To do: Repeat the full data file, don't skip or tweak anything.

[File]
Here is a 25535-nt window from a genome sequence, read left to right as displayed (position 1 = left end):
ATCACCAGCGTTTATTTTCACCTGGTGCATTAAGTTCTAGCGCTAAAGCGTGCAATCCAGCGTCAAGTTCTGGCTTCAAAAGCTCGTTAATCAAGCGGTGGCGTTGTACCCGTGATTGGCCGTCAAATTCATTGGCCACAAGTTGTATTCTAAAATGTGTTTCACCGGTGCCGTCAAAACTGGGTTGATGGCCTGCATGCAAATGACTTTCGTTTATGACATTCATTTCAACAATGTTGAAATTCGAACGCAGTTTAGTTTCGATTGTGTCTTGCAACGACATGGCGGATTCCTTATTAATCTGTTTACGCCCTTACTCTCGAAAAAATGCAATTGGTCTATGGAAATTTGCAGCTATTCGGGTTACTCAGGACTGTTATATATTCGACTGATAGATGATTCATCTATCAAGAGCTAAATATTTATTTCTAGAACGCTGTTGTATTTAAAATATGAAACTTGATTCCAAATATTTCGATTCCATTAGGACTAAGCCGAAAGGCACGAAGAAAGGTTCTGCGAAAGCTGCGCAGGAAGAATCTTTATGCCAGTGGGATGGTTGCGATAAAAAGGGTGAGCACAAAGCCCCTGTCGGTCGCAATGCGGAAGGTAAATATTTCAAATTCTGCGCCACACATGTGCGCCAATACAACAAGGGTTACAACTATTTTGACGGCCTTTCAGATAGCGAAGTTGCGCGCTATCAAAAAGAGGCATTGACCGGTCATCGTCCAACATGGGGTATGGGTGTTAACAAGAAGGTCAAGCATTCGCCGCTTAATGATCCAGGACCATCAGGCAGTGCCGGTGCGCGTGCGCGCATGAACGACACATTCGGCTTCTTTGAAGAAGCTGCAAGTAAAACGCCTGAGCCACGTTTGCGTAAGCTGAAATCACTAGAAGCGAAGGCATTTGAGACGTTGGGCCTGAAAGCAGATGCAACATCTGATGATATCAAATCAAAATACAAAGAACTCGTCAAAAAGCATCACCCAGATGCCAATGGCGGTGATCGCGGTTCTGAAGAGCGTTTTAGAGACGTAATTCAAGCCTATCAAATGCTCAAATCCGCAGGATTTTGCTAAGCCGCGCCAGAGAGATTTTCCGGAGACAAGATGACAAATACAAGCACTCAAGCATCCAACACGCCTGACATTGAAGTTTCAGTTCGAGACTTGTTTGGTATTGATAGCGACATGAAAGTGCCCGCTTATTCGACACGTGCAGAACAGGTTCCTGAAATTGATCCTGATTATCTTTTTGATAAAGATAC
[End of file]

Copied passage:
Here is a 25535-nt window from a genome sequence, read left to right as displayed (position 1 = left end):
ATCACCAGCGTTTATTTTCACCTGGTGCATTAAGTTCTAGCGCTAAAGCGTGCAATCCAGCGTCAAGTTCTGGCTTCAAAAGCTCGTTAATCAAGCGGTGGCGTTGTACCCGTGATTGGCCGTCAAATTCATTGGCCACAAGTTGTATTCTAAAATGTGTTTCACCGGTGCCGTCAAAACTGGGTTGATGGCCTGCATGCAAATGACTTTCGTTTATGACATTCATTTCAACAATGTTGAAATTCGAACGCAGTTTAGTTTCGATTGTGTCTTGCAACGACATGGCGGATTCCTTATTAATCTGTTTACGCCCTTACTCTCGAAAAAATGCAATTGGTCTATGGAAATTTGCAGCTATTCGGGTTACTCAGGACTGTTATATATTCGACTGATAGATGATTCATCTATCAAGAGCTAAATATTTATTTCTAGAACGCTGTTGTATTTAAAATATGAAACTTGATTCCAAATATTTCGATTCCATTAGGACTAAGCCGAAAGGCACGAAGAAAGGTTCTGCGAAAGCTGCGCAGGAAGAATCTTTATGCCAGTGGGATGGTTGCGATAAAAAGGGTGAGCACAAAGCCCCTGTCGGTCGCAATGCGGAAGGTAAATATTTCAAATTCTGCGCCACACATGTGCGCCAATACAACAAGGGTTACAACTATTTTGACGGCCTTTCAGATAGCGAAGTTGCGCGCTATCAAAAAGAGGCATTGACCGGTCATCGTCCAACATGGGGTATGGGTGTTAACAAGAAGGTCAAGCATTCGCCGCTTAATGATCCAGGACCATCAGGCAGTGCCGGTGCGCGTGCGCGCATGAACGACACATTCGGCTTCTTTGAAGAAGCTGCAAGTAAAACGCCTGAGCCACGTTTGCGTAAGCTGAAATCACTAGAAGCGAAGGCATTTGAGACGTTGGGCCTGAAAGCAGATGCAACATCTGATGATATCAAATCAAAATACAAAGAACTCGTCAAAAAGCATCACCCAGATGCCAATGGCGGTGATCGCGGTTCTGAAGAGCGTTTTAGAGACGTAATTCAAGCCTATCAAATGCTCAAATCCGCAGGATTTTGCTAAGCCGCGCCAGAGAGATTTTCCGGAGACAAGATGACAAATACAAGCACTCAAGCATCCAACACGCCTGACATTGAAGTTTCAGTTCGAGACTTGTTTGGTATTGATAGCGACATGAAAGTGCCCGCTTATTCGACACGTGCAGAACAGGTTCCTGAAATTGATCCTGATTATCTTTTTGATAAAGATAC